In Other News 

Portland police investigating the fatal shooting of Darryel Dwayne Ferguson last December have recovered security footage of the incident previously thought unavailable. The video was copied Friday, May 6, from a hard drive owned by Robert "BA" Amsden, manager of the apartment complex where Ferguson lived. The footage could shed new light on what happened outside Ferguson's apartment. Ferguson was shot by two officers, the only witnesses to the event, who told a grand jury he opened his door and pointed a replica handgun at one of their heads ["Knock, Knock... You're Dead," News, Jan 13]. Amsden initially told detectives that the recording equipment had malfunctioned. This week, he told the Mercury he's watched the footage but refused to describe what he saw. An attorney working with Ferguson's live-in girlfriend, Marsha Lawson—who has questioned how officers handled the incident—tipped the police. DENIS C. THERIAULT

Multnomah County Chair Jeff Cogen last Thursday, May 5, submitted his best guess at a spending plan for the fiscal year that starts July 1, reducing administrative costs and management positions to balance a $410 million general fund budget without making any substantive service cuts—yet. Cogen, in fact, managed to squirrel money away for a rainy day and increase cash for homelessness prevention and other programs. But that good news may prove fleeting. Cash from Salem and Washington, DC, accounts for as much as 30 percent of Multnomah County's revenue, and budgets built around deep cuts are expected from both this summer. DCT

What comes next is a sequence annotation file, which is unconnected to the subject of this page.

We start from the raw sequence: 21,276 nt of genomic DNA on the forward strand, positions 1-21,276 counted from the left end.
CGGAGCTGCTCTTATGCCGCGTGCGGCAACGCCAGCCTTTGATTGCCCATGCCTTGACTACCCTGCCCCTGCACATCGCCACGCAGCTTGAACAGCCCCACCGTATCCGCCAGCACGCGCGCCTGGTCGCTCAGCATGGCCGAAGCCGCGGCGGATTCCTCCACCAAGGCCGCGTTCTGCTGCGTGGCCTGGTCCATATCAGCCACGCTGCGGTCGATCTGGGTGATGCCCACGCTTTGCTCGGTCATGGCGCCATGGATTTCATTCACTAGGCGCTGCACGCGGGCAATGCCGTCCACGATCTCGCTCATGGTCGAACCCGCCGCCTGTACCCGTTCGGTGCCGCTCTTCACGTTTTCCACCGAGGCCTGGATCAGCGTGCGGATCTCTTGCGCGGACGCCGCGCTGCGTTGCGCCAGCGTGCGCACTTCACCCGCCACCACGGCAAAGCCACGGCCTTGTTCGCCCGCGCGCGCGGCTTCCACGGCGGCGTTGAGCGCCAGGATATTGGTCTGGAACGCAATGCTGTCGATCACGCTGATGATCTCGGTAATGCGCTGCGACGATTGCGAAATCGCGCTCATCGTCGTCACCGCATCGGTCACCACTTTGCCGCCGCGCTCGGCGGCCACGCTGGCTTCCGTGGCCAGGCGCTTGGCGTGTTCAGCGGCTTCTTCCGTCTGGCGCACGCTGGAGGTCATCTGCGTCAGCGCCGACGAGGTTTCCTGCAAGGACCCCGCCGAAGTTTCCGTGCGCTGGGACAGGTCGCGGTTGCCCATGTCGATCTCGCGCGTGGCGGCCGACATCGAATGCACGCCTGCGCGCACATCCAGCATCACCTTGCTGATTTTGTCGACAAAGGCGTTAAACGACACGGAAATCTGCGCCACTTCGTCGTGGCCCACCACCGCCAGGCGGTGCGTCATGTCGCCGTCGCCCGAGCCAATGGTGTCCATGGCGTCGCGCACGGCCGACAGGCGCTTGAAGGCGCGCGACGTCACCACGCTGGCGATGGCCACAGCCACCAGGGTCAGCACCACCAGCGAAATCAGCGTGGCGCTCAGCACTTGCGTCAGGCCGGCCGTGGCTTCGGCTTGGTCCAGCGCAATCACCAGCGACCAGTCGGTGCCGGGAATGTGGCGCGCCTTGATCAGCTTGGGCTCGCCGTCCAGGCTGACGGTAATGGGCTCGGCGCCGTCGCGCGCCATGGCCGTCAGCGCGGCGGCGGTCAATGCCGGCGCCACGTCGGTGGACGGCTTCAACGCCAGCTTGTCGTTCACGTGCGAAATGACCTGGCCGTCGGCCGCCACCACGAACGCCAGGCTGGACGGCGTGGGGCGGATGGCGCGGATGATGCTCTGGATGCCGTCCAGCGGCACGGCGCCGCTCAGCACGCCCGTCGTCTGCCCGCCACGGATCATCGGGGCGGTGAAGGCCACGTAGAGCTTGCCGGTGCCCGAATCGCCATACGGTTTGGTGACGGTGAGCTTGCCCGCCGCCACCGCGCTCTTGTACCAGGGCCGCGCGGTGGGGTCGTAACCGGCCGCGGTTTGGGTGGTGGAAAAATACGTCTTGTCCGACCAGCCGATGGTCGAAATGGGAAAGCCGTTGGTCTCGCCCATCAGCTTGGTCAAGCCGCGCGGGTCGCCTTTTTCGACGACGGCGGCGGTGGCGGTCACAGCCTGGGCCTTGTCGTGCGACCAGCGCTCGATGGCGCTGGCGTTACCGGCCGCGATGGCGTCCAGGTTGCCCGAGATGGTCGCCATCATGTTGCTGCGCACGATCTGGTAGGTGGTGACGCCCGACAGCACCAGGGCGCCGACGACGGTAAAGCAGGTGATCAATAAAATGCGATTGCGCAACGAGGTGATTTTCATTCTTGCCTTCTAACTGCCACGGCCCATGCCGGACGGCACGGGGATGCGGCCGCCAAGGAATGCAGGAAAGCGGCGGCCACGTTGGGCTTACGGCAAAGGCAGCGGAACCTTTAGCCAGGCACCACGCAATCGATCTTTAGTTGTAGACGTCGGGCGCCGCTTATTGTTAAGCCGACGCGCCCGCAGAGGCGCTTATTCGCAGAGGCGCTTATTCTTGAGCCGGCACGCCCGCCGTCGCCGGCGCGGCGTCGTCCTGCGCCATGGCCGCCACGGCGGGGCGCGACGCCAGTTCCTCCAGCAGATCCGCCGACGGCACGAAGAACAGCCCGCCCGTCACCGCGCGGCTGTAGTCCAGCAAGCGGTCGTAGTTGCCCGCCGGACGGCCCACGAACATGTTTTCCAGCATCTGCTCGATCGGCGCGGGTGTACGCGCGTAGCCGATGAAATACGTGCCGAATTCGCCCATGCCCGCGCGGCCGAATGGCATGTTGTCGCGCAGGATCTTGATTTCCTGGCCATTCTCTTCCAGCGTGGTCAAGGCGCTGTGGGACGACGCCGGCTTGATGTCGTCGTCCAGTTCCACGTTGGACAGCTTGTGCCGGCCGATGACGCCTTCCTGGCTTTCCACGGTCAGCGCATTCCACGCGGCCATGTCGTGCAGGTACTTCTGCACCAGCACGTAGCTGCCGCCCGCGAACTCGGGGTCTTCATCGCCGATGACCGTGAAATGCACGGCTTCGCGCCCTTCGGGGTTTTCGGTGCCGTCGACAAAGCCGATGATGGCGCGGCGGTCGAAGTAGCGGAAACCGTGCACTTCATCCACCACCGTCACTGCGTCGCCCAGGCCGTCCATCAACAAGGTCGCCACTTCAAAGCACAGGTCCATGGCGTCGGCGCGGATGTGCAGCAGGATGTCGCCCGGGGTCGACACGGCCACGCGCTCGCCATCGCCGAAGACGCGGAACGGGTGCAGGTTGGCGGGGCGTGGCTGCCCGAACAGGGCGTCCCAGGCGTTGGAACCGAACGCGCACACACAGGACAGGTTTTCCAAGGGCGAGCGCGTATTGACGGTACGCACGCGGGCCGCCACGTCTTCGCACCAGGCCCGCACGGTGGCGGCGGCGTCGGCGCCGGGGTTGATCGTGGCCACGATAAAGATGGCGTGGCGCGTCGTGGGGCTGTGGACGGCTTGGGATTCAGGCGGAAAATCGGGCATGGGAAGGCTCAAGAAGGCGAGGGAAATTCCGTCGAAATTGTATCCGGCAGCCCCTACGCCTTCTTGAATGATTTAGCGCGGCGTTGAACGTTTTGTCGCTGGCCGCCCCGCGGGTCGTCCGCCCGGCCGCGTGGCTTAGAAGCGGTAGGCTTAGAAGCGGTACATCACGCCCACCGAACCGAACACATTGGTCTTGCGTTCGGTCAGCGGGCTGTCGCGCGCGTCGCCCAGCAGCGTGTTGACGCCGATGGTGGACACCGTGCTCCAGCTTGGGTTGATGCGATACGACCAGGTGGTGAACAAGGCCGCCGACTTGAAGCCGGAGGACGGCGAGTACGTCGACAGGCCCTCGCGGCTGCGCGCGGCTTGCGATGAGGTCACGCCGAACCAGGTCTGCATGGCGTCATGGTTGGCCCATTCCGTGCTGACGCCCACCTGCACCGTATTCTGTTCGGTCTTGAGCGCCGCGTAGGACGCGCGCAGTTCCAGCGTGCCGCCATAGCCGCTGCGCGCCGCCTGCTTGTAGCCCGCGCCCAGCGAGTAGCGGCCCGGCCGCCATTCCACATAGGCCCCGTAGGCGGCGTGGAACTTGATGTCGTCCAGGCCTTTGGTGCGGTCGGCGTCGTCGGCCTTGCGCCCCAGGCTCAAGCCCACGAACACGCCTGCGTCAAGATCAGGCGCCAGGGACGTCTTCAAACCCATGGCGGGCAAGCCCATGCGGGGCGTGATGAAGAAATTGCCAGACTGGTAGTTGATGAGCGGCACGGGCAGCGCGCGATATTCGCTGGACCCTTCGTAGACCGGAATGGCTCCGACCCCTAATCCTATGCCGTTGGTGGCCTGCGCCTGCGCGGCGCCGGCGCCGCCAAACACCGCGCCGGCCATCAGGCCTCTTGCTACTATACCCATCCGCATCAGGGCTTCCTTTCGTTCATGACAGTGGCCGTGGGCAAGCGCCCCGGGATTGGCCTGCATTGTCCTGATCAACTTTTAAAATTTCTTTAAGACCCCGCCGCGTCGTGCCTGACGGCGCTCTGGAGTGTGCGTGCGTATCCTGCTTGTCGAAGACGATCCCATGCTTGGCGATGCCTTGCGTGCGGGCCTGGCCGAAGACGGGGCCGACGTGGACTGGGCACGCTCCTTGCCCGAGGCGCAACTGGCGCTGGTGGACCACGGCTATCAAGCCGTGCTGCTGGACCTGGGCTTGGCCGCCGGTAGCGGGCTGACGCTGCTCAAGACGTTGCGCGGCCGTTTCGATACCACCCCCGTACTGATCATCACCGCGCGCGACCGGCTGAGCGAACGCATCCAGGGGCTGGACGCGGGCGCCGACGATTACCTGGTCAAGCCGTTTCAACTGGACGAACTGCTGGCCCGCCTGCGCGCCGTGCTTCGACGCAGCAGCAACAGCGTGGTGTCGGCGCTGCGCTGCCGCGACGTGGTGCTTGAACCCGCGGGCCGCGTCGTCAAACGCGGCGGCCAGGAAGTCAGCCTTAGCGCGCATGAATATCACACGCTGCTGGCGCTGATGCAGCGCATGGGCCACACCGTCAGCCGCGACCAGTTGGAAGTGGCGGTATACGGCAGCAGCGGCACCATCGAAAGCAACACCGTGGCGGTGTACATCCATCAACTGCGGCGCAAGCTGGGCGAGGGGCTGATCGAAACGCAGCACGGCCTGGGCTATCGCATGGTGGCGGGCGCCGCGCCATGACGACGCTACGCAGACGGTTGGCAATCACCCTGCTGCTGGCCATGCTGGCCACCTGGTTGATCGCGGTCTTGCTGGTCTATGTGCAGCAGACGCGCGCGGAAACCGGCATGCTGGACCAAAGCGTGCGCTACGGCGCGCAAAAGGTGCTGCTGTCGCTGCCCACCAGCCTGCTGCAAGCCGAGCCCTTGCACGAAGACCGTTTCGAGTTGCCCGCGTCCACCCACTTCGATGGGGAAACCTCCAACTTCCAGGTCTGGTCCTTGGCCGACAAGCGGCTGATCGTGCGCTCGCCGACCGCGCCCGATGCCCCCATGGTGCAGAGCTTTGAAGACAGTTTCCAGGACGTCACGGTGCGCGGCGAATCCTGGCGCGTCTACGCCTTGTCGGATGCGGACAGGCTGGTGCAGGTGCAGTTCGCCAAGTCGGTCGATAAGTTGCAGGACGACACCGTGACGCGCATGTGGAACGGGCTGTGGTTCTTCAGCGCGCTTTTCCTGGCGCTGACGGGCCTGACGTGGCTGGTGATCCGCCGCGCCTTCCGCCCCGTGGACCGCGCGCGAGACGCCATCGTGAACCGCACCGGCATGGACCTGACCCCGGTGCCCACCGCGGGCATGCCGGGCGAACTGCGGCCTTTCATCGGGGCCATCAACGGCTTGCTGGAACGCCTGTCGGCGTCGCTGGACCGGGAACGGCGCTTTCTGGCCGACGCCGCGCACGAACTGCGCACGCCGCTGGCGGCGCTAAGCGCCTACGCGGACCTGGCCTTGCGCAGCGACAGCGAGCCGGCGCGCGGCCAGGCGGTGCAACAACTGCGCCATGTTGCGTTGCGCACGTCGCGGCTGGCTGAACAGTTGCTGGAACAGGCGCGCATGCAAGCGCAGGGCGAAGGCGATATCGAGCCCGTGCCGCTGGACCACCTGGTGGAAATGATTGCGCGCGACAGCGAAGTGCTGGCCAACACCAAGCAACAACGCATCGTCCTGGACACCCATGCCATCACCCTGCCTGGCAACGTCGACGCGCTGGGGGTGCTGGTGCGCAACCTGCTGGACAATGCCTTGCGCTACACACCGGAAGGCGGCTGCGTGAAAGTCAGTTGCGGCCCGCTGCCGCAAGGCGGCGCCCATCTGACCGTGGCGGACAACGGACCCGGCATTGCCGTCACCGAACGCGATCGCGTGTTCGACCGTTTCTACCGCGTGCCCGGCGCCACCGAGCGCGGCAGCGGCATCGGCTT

After years of battling with heroin addiction, Commissioner Randy Leonard's 31-year-old daughter, Kara Marie Leonard, killed herself Sunday, May 8, in a remote part of the Columbia River Gorge, officials confirmed the next day. Leonard's office told reporters he would be clearing his schedule over the next several days to spend time with his family and help make funeral arrangements. "Tragically, she was not able to overcome her addiction," Leonard's chief of staff, Ty Kovatch, said in a statement. "Her family hopes that her life can help others find the inspiration they need to escape from the vicious cycle of addiction." Leonard had publicly spoken about his daughter's struggles, including in a 2007 documentary that featured her, along with other Central City Concern clients, as she worked to get sober. DCT

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